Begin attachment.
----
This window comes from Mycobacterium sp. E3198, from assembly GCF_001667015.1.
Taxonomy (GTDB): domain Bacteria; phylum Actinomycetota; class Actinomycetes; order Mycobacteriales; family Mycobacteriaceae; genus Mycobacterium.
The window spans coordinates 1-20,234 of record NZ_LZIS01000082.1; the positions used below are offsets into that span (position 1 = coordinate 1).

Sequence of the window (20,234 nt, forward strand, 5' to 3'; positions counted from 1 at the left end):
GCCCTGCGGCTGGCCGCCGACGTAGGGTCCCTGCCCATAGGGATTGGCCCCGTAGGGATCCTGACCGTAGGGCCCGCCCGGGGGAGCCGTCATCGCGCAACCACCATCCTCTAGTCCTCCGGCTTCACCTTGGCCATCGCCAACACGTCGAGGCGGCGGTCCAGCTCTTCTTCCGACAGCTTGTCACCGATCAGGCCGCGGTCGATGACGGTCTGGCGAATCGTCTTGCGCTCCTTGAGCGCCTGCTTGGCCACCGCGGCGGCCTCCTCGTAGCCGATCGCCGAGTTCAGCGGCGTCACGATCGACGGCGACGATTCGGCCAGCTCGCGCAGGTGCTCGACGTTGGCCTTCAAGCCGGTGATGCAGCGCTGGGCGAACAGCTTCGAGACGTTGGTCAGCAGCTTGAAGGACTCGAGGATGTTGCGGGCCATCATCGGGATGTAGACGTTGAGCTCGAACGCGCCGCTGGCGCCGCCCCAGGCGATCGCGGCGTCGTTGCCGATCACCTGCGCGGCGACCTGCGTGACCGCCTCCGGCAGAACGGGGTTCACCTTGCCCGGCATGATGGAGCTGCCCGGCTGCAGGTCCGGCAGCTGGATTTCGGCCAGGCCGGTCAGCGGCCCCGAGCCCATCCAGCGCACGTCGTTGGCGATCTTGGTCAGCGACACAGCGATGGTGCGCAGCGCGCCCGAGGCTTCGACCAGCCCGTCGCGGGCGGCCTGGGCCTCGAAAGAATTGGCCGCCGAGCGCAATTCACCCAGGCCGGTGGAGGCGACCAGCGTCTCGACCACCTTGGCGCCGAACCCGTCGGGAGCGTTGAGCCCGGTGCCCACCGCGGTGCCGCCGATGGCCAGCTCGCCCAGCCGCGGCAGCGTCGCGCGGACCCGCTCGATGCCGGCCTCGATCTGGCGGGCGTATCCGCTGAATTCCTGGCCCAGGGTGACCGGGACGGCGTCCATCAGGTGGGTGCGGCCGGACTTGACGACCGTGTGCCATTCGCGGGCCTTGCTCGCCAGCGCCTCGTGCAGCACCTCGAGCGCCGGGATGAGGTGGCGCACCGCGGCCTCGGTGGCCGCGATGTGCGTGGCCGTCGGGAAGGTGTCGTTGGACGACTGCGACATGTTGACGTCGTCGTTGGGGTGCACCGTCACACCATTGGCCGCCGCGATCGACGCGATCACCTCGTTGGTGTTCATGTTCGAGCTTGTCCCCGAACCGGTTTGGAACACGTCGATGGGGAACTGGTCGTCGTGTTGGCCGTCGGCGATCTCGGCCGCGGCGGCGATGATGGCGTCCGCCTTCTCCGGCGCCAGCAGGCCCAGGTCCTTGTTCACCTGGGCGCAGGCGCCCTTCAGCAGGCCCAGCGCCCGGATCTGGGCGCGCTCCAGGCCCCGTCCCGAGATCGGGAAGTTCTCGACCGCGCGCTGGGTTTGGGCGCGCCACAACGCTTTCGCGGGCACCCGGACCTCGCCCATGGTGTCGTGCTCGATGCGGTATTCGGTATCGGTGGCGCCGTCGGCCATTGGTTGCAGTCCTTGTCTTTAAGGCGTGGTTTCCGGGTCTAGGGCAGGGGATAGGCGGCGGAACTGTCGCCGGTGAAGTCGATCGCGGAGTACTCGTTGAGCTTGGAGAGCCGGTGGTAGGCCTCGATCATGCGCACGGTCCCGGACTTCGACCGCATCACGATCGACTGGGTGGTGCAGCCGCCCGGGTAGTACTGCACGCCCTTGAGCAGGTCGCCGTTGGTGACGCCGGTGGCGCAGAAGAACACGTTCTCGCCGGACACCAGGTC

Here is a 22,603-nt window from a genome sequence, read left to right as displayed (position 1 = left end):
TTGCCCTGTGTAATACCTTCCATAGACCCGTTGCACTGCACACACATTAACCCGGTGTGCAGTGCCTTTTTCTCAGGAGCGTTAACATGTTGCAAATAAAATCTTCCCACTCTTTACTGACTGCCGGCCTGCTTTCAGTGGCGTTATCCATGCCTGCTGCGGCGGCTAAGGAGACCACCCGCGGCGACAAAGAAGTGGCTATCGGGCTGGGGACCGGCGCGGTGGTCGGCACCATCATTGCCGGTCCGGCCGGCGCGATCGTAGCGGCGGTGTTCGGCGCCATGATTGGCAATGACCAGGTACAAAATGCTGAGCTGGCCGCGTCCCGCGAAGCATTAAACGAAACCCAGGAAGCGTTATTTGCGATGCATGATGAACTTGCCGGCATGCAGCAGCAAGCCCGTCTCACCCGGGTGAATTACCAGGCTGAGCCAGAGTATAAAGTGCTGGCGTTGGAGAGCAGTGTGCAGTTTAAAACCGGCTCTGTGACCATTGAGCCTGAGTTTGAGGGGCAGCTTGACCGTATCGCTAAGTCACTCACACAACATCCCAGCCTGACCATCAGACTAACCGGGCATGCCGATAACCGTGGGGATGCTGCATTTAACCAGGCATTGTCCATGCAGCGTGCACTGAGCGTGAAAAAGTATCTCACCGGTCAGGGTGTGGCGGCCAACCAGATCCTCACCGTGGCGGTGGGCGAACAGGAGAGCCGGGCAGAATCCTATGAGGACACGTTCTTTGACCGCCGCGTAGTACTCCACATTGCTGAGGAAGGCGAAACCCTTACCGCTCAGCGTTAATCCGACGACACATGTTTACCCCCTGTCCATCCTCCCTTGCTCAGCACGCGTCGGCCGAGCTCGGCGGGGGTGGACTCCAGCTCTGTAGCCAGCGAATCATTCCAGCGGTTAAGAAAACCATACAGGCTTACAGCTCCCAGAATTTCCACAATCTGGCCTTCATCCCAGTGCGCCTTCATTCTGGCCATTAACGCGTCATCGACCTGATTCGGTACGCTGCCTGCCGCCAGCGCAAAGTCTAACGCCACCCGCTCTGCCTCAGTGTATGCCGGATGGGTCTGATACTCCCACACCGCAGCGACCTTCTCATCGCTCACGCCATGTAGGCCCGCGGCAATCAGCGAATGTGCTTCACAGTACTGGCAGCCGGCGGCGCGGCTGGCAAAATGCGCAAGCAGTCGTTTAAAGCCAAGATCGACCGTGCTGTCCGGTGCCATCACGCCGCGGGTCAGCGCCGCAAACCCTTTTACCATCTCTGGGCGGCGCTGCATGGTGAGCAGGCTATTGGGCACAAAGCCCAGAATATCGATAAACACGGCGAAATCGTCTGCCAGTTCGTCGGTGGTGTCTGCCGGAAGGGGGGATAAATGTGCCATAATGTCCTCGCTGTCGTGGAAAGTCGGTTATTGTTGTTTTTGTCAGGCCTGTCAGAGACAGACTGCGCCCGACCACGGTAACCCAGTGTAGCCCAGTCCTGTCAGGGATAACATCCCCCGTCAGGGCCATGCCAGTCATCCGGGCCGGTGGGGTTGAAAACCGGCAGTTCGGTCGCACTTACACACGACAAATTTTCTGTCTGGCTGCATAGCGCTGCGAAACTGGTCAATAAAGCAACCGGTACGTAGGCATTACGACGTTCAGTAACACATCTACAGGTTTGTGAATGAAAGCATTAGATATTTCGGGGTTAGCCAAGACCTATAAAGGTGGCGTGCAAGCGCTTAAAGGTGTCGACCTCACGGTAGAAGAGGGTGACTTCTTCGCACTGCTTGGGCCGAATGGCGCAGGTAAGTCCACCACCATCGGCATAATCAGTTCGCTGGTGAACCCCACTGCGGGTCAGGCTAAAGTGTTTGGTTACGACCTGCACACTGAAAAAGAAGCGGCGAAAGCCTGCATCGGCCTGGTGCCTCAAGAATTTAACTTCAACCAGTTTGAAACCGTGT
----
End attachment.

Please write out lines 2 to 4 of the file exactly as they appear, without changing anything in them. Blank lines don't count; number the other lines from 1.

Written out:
Taxonomy (GTDB): domain Bacteria; phylum Actinomycetota; class Actinomycetes; order Mycobacteriales; family Mycobacteriaceae; genus Mycobacterium.
The window spans coordinates 1-20,234 of record NZ_LZIS01000082.1; the positions used below are offsets into that span (position 1 = coordinate 1).

Sequence of the window (20,234 nt, forward strand, 5' to 3'; positions counted from 1 at the left end):